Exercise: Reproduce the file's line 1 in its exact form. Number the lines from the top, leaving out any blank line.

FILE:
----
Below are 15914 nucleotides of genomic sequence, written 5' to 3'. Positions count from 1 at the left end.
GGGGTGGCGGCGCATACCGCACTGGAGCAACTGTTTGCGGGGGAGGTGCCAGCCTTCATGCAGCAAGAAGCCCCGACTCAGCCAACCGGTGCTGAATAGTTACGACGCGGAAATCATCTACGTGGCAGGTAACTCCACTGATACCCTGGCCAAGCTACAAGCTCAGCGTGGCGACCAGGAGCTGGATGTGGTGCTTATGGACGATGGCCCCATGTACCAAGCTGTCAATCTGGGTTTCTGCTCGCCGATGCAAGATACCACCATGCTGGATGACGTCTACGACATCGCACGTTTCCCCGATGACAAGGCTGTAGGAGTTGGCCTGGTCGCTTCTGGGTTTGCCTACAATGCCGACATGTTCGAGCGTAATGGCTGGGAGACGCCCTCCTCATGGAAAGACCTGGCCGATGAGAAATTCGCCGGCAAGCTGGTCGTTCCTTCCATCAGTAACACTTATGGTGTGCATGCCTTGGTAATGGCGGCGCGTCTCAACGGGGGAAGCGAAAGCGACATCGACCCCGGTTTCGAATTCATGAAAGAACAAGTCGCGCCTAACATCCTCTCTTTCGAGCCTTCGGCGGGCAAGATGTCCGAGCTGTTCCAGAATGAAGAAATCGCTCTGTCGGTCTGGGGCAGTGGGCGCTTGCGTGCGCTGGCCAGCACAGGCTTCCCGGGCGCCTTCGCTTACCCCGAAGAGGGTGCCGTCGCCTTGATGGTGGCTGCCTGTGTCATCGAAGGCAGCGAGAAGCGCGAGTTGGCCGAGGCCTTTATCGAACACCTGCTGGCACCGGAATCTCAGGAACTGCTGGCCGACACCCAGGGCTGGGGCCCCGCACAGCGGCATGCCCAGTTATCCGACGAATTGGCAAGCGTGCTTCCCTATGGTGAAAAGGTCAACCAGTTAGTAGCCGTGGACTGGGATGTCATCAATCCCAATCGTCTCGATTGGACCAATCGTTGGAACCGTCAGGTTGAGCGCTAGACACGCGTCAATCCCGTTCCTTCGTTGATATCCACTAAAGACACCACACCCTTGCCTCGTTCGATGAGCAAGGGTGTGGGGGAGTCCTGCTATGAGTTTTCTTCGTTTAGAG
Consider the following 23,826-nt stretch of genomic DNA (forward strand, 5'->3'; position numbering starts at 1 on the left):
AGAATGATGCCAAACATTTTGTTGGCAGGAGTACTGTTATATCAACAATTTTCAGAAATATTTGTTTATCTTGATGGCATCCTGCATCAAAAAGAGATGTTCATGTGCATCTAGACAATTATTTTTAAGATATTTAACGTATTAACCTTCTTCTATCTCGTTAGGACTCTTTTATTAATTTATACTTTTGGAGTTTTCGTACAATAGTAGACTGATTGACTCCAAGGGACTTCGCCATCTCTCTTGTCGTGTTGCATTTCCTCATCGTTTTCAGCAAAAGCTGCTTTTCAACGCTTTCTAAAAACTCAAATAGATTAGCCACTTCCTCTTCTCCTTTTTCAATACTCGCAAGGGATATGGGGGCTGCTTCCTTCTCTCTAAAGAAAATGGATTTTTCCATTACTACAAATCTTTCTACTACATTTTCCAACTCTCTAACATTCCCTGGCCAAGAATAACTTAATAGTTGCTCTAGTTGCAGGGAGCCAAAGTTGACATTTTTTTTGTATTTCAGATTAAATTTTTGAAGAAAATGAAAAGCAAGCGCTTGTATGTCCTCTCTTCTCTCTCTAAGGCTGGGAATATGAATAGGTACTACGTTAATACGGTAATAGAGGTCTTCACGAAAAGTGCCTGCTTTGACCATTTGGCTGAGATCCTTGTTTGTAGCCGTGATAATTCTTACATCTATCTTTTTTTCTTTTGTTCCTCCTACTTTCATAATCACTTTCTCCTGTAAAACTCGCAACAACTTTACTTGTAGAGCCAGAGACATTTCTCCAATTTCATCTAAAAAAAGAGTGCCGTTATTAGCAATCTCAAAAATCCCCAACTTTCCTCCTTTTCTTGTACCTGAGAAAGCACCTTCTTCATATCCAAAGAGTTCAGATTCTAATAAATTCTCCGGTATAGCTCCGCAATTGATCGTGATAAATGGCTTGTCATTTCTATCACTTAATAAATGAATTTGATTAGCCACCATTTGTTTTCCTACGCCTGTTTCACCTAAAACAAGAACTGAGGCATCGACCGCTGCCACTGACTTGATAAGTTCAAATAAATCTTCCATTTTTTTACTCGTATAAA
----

Below are 15914 nucleotides of genomic sequence, written 5' to 3'. Positions count from 1 at the left end.